About Me

Hi! My name is Alex and I am an up-and-coming UK travel and lifestyle blogger writing about my adventures and managing life with multiple chronic illnesses. I initially started my blog after watching videos of Claire Wineland’s speeches. She inspired me and reminded me that my life was more than my disabilities. I have been ill my entire life, and my health will continue to decline. Among other things, I have fibromyalgia, gastroparesis, myalgic encephalomyelitis, depression, and anxiety. These limit my everyday life and I am still learning how to cope with them and still achieve my goals. My first blog at is where I write about learning to manage my illnesses and about how I try and live as normal a life as possible despite my disabilities. I also started a blog at where I document my travel experiences. I have always loved travel and would like to share my passion with others. I have one f

Christmas Gift Guide for the Chronically Ill (Blogmas2019:5)

Sometimes buying gifts for your chronically ill friend or family member can be difficult; and as a chronically ill person, I often receive a lot of gifts that I cannot use. Here are some ideas of what they might like, but keep in mind that every person and every illness is different and so not every gift will be suitable for everyone. 1. A blanket (fleecy/weighted/heated) Spending a lot of time in bed or on the couch, a blanket always helps you get comfortable and relax. A lot of us with chronic illnesses have issues with regulating our body temperature and so a blanket helps with this. Getting them a heated or weighted blanket could also help alleviate some of their symptoms, such as pain. 2. A hot water bottle  Most chronic illnesses cause pain in some form or another, and a hot water bottle is an easy and reusable way to reduce this pain, even slightly, and it is great to cuddle up with during the colder months. 3. An eye mask An eye mask is a great gift for so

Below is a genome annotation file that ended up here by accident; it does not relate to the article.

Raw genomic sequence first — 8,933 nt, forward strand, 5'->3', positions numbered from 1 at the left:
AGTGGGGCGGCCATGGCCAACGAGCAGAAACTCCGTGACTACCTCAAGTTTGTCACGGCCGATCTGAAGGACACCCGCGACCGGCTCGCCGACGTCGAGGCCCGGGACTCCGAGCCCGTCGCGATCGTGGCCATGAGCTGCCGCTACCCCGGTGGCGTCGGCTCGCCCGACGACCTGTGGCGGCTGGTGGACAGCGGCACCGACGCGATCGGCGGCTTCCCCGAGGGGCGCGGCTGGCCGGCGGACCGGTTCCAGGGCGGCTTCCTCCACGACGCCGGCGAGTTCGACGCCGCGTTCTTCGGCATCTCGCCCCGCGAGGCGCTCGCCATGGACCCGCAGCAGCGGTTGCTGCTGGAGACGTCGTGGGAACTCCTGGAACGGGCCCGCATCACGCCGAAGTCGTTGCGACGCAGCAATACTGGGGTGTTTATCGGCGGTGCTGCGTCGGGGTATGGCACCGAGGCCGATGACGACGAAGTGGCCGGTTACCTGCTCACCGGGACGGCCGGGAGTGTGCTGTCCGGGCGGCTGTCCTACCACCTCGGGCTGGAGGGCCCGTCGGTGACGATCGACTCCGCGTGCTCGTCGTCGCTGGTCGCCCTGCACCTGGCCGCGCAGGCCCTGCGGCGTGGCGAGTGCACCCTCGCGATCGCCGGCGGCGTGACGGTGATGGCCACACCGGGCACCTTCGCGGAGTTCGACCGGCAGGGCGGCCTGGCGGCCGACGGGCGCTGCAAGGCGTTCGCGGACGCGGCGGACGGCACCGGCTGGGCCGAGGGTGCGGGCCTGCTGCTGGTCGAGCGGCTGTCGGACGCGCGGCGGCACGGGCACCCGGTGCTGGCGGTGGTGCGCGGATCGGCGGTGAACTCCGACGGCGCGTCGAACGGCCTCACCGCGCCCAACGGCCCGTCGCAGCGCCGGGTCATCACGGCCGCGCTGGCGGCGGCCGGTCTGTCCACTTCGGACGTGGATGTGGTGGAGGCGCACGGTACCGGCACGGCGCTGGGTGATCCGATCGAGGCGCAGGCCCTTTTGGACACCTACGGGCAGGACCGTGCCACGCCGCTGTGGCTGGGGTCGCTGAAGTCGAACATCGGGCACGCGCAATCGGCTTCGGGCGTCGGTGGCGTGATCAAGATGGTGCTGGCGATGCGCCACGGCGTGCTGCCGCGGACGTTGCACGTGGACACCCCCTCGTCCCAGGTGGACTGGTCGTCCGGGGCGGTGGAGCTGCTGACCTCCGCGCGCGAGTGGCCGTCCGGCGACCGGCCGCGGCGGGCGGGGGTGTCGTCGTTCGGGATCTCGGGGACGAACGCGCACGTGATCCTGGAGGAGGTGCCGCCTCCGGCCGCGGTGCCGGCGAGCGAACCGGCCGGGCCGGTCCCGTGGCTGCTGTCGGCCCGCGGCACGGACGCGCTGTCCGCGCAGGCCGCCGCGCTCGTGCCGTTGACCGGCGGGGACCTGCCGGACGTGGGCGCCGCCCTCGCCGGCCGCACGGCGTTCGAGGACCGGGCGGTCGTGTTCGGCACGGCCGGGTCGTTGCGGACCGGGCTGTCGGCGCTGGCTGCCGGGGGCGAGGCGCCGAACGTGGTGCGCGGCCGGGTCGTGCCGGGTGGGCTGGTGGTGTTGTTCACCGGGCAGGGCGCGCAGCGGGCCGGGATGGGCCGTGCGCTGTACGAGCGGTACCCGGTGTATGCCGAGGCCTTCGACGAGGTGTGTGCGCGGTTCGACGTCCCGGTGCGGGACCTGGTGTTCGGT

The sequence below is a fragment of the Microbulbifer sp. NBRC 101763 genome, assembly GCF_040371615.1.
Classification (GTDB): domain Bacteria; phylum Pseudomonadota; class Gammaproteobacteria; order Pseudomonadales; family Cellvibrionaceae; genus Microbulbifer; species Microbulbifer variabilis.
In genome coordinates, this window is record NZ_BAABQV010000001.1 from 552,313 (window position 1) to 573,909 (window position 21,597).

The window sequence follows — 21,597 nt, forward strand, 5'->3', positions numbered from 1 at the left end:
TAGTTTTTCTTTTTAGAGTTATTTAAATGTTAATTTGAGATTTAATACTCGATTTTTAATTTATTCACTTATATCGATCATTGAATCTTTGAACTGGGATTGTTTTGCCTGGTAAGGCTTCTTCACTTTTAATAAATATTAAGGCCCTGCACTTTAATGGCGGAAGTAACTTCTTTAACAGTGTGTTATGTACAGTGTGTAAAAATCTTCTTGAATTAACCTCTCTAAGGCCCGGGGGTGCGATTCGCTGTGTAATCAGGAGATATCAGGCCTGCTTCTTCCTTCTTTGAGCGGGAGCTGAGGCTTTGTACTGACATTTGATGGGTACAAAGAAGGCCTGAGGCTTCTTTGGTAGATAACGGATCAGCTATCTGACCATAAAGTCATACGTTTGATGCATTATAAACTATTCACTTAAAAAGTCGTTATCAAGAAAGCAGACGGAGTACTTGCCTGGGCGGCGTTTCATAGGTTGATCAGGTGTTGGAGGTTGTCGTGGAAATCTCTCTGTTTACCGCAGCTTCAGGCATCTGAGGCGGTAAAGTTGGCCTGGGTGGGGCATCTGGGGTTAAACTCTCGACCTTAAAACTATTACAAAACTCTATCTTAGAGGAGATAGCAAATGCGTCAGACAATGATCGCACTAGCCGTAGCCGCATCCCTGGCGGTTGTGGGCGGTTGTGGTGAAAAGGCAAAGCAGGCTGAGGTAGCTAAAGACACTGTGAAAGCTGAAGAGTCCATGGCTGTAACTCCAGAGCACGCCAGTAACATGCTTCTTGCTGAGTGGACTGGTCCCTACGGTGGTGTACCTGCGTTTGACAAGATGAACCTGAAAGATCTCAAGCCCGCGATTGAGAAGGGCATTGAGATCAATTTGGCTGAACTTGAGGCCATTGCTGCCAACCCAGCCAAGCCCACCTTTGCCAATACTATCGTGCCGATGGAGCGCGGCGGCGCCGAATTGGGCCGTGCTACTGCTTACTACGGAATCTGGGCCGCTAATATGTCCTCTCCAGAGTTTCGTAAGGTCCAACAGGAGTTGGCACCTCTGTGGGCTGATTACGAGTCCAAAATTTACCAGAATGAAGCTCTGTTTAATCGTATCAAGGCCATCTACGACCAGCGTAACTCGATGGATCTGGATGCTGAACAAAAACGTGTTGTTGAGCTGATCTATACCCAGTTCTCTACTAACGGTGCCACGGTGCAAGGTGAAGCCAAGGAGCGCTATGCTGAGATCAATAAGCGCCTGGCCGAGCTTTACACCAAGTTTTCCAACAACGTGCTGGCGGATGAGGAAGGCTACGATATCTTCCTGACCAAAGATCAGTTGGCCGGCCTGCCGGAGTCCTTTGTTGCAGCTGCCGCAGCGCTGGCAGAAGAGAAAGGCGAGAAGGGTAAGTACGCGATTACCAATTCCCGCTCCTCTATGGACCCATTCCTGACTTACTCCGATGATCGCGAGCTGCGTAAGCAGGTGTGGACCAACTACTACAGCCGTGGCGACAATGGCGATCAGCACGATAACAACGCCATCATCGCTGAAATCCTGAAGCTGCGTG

Changing Christmas Plans Due To Chronic Illness (Blogmas2019:4)

My entire life, my mum has always thrown a big Christmas dinner. My grandparents would come round and we would eat her delicious food that she had been preparing for days and watch Christmas TV in our pyjamas. However, both my mum and I have multiple chronic illnesses and so this got more difficult to manage every year. A few years ago we had to make some changes that we had never planned to do, but it has turned out so much easier. We decided to start going out for Christmas dinner, at first to a local restaurant and this year we are booked into a carvery. We had always thought of Christmas as a stay-at-home, family day and thought that going out for it would take away something that made Christmas day what it was. If anything, however, it has made our Christmas day so much better! Instead of spending all of our time and energy making a massive meal that involves days of prep, pulling out and setting a table big enough for everyone, and then clearing it all up afterwards, we can

Being Ill During The Holidays (Blogmas2019:1)

The festive season is a time that almost everyone looks forward to. However, when you have a chronic illness, the holidays can be a difficult time for many reasons. Everyone’s illnesses affect them differently, so here are a couple of the ways that my health can taint Christmas for me: As you may know from previous posts, I have a stomach condition called gastroparesis. This means that my stomach is partially paralysed and this can cause issues including sickness, fatigue, loss of appetite, and food intolerances. Almost every holiday is focused around food, and this can make it difficult for me. A lot of the time I cannot eat without throwing up everywhere and when I can eat I am limited to small amount of specific foods in the hopes that it doesn’t make me sick. I can also be sure that if I eat I will be plagued with abdominal pains for hours afterwards. As a big foodie, this causes me enough problems on a normal day; at the holidays, this is downright awful. All of my illne

Slimming World: Weeks 5-14